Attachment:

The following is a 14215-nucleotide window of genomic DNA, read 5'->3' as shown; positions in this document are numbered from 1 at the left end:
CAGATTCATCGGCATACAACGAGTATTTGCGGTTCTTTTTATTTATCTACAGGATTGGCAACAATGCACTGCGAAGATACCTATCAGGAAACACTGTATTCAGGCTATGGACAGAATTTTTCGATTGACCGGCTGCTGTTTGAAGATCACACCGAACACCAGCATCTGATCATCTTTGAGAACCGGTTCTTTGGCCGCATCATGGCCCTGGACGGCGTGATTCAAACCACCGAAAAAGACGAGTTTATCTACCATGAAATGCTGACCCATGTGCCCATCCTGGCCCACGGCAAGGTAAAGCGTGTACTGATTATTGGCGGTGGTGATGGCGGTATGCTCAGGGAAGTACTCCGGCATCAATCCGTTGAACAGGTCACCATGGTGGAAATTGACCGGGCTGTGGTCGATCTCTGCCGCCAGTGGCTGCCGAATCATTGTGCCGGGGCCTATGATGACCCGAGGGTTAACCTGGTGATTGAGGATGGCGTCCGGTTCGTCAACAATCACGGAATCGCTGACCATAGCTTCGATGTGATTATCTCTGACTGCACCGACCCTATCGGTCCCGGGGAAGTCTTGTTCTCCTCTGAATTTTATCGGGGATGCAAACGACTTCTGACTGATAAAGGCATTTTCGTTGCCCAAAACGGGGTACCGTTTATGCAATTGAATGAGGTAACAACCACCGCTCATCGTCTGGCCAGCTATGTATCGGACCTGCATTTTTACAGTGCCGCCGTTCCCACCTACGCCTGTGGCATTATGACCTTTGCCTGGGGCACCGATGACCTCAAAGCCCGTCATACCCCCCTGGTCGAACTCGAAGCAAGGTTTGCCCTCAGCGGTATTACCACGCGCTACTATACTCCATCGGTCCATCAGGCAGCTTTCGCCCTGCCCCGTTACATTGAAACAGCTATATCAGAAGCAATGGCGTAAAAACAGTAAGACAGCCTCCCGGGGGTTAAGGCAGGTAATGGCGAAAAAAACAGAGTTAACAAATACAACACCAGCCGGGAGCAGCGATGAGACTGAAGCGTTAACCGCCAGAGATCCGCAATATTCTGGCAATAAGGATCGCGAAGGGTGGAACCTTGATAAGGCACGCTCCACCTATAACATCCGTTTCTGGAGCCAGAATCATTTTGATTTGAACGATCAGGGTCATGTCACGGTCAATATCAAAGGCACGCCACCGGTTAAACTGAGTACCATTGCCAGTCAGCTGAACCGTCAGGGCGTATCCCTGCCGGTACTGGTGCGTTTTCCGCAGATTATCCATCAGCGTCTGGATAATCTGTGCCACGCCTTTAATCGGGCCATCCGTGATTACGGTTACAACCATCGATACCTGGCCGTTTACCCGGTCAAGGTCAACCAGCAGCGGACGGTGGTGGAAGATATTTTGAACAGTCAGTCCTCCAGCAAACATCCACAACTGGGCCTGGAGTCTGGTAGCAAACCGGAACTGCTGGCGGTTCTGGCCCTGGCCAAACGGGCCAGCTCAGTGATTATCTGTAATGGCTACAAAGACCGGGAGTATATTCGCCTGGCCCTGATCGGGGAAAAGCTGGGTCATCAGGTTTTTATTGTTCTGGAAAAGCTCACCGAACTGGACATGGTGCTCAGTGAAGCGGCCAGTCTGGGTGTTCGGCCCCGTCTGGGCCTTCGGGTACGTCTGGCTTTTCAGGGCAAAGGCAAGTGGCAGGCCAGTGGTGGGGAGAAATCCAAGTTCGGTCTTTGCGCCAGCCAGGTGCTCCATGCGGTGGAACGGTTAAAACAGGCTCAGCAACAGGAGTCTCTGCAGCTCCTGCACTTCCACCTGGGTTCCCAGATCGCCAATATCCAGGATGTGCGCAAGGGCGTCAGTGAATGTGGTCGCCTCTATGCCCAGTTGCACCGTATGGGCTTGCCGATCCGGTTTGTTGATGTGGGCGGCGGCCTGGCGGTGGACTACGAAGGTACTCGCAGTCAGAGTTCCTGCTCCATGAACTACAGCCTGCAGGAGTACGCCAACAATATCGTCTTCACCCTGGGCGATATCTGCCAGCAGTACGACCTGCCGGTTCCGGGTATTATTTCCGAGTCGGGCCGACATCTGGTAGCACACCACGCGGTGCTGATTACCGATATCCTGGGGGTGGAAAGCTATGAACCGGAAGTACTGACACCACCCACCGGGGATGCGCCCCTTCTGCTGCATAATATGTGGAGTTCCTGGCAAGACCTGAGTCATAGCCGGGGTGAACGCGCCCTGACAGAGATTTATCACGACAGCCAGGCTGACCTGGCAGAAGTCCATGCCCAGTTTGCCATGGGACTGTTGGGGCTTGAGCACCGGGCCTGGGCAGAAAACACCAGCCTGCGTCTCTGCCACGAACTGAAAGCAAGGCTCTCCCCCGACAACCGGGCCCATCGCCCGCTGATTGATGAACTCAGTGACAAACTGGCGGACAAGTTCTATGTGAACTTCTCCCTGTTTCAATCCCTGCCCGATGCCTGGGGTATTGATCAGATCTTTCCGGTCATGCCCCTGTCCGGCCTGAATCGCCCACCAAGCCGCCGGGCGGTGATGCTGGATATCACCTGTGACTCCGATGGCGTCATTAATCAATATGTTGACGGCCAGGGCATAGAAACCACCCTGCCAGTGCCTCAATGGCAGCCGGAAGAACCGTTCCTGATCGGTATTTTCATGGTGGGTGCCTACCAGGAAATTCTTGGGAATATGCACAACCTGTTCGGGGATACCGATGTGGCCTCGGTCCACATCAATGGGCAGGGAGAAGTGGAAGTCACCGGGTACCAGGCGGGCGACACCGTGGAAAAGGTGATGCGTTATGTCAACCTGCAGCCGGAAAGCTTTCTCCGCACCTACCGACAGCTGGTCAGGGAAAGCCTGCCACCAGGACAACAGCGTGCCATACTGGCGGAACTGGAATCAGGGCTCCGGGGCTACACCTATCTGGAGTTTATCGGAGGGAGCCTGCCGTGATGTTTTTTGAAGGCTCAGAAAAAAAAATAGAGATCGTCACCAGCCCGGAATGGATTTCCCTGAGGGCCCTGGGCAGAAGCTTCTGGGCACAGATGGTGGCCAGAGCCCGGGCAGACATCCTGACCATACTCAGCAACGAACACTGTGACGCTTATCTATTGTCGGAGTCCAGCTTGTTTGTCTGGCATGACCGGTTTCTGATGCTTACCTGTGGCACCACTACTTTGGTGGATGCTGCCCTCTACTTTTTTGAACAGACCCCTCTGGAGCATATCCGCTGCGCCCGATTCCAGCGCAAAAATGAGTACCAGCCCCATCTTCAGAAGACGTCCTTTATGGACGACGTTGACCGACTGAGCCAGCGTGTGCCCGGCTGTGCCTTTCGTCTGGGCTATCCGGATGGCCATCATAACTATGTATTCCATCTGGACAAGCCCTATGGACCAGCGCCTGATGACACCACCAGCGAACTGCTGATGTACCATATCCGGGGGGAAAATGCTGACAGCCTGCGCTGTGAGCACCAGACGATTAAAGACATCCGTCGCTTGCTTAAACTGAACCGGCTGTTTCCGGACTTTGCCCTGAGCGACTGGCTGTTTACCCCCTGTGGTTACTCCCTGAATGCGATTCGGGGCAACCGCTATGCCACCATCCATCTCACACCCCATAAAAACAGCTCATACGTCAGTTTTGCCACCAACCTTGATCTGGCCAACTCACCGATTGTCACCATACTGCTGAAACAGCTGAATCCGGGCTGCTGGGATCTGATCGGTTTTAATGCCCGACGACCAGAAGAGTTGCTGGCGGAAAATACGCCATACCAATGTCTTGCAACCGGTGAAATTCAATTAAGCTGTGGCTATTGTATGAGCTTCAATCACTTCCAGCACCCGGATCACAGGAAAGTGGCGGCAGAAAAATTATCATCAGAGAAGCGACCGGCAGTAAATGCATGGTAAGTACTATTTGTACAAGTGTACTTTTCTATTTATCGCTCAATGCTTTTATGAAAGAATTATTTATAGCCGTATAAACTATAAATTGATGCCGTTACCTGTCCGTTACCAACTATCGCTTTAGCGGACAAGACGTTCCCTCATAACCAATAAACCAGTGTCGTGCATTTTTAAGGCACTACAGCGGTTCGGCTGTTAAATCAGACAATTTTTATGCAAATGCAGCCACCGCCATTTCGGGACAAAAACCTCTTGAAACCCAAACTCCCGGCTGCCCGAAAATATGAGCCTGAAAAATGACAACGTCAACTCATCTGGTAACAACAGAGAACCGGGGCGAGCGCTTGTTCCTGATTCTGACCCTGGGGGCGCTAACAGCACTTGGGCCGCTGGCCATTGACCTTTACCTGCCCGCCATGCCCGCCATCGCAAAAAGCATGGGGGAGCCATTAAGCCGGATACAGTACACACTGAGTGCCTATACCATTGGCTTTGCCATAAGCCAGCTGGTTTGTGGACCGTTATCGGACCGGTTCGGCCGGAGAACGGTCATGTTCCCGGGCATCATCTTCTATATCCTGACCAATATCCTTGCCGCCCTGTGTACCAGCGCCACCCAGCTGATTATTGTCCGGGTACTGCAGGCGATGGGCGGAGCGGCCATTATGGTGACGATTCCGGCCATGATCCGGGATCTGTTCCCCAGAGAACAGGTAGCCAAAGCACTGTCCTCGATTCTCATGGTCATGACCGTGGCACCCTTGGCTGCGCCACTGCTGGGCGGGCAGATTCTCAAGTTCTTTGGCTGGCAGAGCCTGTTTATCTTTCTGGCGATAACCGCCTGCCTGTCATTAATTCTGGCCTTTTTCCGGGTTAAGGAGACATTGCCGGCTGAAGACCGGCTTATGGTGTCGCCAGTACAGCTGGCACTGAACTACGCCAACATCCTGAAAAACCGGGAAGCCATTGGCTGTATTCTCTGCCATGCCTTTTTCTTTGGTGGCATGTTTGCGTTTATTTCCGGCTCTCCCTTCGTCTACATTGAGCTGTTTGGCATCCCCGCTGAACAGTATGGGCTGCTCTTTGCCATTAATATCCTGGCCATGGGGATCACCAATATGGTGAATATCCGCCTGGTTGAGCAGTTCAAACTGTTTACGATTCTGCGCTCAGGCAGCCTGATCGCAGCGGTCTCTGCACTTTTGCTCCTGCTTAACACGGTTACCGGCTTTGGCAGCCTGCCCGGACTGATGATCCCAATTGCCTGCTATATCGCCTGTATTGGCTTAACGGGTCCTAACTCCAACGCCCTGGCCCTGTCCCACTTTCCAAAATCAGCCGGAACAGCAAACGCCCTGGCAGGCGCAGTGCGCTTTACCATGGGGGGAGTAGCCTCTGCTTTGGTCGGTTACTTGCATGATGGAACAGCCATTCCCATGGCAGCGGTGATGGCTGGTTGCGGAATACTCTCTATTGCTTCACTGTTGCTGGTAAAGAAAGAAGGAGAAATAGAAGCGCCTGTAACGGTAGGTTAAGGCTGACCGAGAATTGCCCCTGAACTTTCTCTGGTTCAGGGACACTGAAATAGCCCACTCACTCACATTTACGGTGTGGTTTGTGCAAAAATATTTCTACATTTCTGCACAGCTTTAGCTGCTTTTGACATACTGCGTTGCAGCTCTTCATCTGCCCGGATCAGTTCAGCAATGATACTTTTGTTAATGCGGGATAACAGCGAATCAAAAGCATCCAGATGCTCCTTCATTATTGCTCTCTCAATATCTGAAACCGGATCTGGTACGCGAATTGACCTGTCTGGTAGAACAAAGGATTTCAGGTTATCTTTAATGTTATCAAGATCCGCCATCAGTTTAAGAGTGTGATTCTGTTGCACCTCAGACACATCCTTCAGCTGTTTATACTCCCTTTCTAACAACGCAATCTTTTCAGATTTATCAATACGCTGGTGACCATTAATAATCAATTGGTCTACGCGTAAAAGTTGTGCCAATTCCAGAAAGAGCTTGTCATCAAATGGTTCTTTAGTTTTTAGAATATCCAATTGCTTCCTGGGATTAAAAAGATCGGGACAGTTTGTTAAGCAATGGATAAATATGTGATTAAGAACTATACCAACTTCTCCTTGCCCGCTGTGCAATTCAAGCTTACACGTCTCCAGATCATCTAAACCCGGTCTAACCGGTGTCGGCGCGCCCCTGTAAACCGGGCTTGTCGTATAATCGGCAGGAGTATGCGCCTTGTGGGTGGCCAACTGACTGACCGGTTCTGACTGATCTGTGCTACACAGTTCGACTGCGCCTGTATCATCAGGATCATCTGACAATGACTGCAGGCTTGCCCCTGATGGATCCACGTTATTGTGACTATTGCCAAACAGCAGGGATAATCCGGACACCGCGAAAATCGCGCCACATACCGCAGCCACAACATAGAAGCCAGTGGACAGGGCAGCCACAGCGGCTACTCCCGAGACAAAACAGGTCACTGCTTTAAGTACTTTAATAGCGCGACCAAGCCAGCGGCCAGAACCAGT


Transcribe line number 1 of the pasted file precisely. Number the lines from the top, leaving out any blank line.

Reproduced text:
The following is a 14215-nucleotide window of genomic DNA, read 5'->3' as shown; positions in this document are numbered from 1 at the left end: